Wilhelm CJ, Mitchell SH. Rats bred for high alcohol drinking are more sensitive to delayed and probabilistic outcomes. Genes Brain Behav 7: 705-713

Department of Behavioral Neuroscience, Oregon Health & Science University, Portland, OR 97239, USA.
Genes Brain and Behavior (Impact Factor: 3.66). 10/2008; 7(7):705-13. DOI: 10.1111/j.1601-183X.2008.00406.x
Source: PubMed


Alcoholics and heavy drinkers score higher on measures of impulsivity than nonalcoholics and light drinkers. This may be because of factors that predate drug exposure (e.g. genetics). This study examined the role of genetics by comparing impulsivity measures in ethanol-naive rats selectively bred based on their high [high alcohol drinking (HAD)] or low [low alcohol drinking (LAD)] consumption of ethanol. Replicates 1 and 2 of the HAD and LAD rats, developed by the University of Indiana Alcohol Research Center, completed two different discounting tasks. Delay discounting examines sensitivity to rewards that are delayed in time and is commonly used to assess 'choice' impulsivity. Probability discounting examines sensitivity to the uncertain delivery of rewards and has been used to assess risk taking and risk assessment. High alcohol drinking rats discounted delayed and probabilistic rewards more steeply than LAD rats. Discount rates associated with probabilistic and delayed rewards were weakly correlated, while bias was strongly correlated with discount rate in both delay and probability discounting. The results suggest that selective breeding for high alcohol consumption selects for animals that are more sensitive to delayed and probabilistic outcomes. Sensitivity to delayed or probabilistic outcomes may be predictive of future drinking in genetically predisposed individuals.

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    • "For this study, in addition to lesioning the dopaminergic neurons by progressive administration of MPTP, cognitive deficits are behaviorally analyzed by a cued response task that requires animals to learn a stimulus–action–outcome contingency as well as to acquire the ability to exhibit behavioral flexibility, depending on the stimulus present at a given time (Wilhelm and Mitchell, 2008). This study examines behavioral changes via simple executive function testing and their relationships to dopaminergic and glutamatergic protein expression in the dorsolateral (DL) striatum, nucleus accumbens (NAc), and medial prefrontal cortex (mPFC) in a progressive MPTP mouse model. "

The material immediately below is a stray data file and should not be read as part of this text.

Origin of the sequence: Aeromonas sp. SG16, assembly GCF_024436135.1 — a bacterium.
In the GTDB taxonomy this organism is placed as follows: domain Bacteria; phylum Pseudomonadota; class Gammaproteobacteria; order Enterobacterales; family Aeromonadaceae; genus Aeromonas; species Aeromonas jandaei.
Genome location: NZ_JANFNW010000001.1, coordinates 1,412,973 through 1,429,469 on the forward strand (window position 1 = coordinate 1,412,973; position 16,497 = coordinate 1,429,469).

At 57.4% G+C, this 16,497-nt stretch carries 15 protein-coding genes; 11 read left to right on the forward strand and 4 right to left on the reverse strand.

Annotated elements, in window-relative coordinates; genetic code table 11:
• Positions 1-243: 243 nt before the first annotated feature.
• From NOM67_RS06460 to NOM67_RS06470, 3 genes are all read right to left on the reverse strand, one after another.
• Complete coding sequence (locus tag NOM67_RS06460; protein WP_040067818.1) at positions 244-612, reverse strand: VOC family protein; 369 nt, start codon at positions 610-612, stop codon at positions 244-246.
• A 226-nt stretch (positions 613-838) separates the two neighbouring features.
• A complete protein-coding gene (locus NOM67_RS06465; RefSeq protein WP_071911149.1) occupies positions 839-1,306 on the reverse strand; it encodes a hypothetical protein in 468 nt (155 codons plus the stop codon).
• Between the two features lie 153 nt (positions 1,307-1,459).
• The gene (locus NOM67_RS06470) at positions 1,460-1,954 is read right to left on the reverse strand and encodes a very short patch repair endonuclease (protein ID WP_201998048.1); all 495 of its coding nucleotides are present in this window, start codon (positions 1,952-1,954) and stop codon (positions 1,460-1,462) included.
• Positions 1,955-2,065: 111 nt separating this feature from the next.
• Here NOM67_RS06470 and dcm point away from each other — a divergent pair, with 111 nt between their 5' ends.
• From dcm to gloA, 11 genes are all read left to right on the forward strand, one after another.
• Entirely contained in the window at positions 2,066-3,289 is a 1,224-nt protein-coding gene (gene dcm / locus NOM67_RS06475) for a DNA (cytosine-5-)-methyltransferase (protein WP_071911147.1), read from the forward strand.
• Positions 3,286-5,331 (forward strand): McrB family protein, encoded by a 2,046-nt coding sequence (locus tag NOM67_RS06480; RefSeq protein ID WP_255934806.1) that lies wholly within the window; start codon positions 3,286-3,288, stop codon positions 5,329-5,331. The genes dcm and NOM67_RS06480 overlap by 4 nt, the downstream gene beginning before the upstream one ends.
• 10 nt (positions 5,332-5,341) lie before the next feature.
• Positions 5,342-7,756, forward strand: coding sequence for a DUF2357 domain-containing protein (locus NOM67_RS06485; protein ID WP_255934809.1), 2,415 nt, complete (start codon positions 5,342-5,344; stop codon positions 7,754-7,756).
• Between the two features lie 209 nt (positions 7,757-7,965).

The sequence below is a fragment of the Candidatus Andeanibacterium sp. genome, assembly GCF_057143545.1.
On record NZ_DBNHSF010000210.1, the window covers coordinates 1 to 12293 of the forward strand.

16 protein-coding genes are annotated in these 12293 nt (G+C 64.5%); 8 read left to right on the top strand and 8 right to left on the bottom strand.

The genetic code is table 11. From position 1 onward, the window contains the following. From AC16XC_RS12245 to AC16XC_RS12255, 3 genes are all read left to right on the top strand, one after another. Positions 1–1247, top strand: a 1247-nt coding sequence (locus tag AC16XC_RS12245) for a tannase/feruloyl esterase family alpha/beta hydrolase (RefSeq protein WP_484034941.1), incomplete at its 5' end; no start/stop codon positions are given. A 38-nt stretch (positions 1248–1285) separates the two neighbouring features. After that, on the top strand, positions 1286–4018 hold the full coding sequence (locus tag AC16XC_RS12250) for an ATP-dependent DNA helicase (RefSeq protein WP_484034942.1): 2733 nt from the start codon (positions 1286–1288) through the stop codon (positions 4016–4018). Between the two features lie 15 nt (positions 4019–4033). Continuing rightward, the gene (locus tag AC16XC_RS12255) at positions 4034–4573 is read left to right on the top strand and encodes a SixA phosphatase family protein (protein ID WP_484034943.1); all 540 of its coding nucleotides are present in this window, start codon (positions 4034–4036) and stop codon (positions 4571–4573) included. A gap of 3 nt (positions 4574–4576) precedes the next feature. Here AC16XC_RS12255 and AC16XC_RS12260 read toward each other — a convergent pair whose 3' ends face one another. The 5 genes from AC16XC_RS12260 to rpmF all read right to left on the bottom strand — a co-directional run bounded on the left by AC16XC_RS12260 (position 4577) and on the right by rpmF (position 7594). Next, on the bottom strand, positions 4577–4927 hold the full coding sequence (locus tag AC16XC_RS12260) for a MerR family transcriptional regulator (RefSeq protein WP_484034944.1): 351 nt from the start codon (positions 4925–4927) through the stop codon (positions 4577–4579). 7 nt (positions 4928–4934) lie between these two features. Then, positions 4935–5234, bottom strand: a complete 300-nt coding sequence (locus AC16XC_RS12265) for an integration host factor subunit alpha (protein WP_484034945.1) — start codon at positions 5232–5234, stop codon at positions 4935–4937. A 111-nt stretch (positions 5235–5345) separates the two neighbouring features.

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    • ", in a direction similar to that reported by Poulos et al . ; Beckwith & Czachowski , 2014 ; Oberlin & Grahame , 2009 ; Wilhelm & Mitchell , 2008 ) , some demonstrates no relation ( Beckwith & Czachowski ) , or the opposite relation ( Wilhelm , Reeves , Phillips , & Mitchell , 2007 ) between these variables . These inconsistencies diminish the utility of examining alcohol consumption in rodent models when attempting to under - stand the relation between experimental manipulation of impulsive choice and subse - quent drug self - administration . "
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    • "Evidence of a genetic association between impulsive choice and sensitivity to both sweet-taste and drug-induced reward (Mitchell, 2011; Carroll et al., 2013) provides further support for common neurobiological mechanisms underlying impulsive choice and reward sensitivity. For instance, animals genetically bred to be high alcohol preferring consume greater amounts of saccharin (Sinclair et al., 1992; Stewart et al., 1994) and display steeper delay discounting than do low alcohol preferring animals (Wilhelm and Mitchell, 2008; Oberlin and Grahame, 2009). This genetic link is further supported by human studies that report an association between family history of alcoholism and both sweet taste liking and impulsive choice. "
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